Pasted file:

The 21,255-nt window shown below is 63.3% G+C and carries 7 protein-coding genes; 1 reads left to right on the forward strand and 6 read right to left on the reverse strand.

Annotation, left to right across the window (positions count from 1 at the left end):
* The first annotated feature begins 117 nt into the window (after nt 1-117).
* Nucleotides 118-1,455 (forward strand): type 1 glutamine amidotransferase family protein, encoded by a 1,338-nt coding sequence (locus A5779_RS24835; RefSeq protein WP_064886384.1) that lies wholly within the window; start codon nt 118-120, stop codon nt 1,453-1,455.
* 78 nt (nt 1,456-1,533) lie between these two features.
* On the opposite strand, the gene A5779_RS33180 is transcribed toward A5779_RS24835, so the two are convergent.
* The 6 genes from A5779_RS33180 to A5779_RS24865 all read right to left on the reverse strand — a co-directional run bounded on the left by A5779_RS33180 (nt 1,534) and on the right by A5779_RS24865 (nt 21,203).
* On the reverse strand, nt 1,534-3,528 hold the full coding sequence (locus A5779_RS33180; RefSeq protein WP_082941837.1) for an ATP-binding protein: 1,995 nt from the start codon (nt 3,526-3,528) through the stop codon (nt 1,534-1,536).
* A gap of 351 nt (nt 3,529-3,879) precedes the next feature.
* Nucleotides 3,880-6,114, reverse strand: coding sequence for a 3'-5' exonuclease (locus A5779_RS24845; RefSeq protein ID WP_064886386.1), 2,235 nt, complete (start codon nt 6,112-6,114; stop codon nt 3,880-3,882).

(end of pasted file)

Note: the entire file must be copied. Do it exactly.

The 21,255-nt window shown below is 63.3% G+C and carries 7 protein-coding genes; 1 reads left to right on the forward strand and 6 read right to left on the reverse strand.

Annotation, left to right across the window (positions count from 1 at the left end):
* The first annotated feature begins 117 nt into the window (after nt 1-117).
* Nucleotides 118-1,455 (forward strand): type 1 glutamine amidotransferase family protein, encoded by a 1,338-nt coding sequence (locus A5779_RS24835; RefSeq protein WP_064886384.1) that lies wholly within the window; start codon nt 118-120, stop codon nt 1,453-1,455.
* 78 nt (nt 1,456-1,533) lie between these two features.
* On the opposite strand, the gene A5779_RS33180 is transcribed toward A5779_RS24835, so the two are convergent.
* The 6 genes from A5779_RS33180 to A5779_RS24865 all read right to left on the reverse strand — a co-directional run bounded on the left by A5779_RS33180 (nt 1,534) and on the right by A5779_RS24865 (nt 21,203).
* On the reverse strand, nt 1,534-3,528 hold the full coding sequence (locus A5779_RS33180; RefSeq protein WP_082941837.1) for an ATP-binding protein: 1,995 nt from the start codon (nt 3,526-3,528) through the stop codon (nt 1,534-1,536).
* A gap of 351 nt (nt 3,529-3,879) precedes the next feature.
* Nucleotides 3,880-6,114, reverse strand: coding sequence for a 3'-5' exonuclease (locus A5779_RS24845; RefSeq protein ID WP_064886386.1), 2,235 nt, complete (start codon nt 6,112-6,114; stop codon nt 3,880-3,882).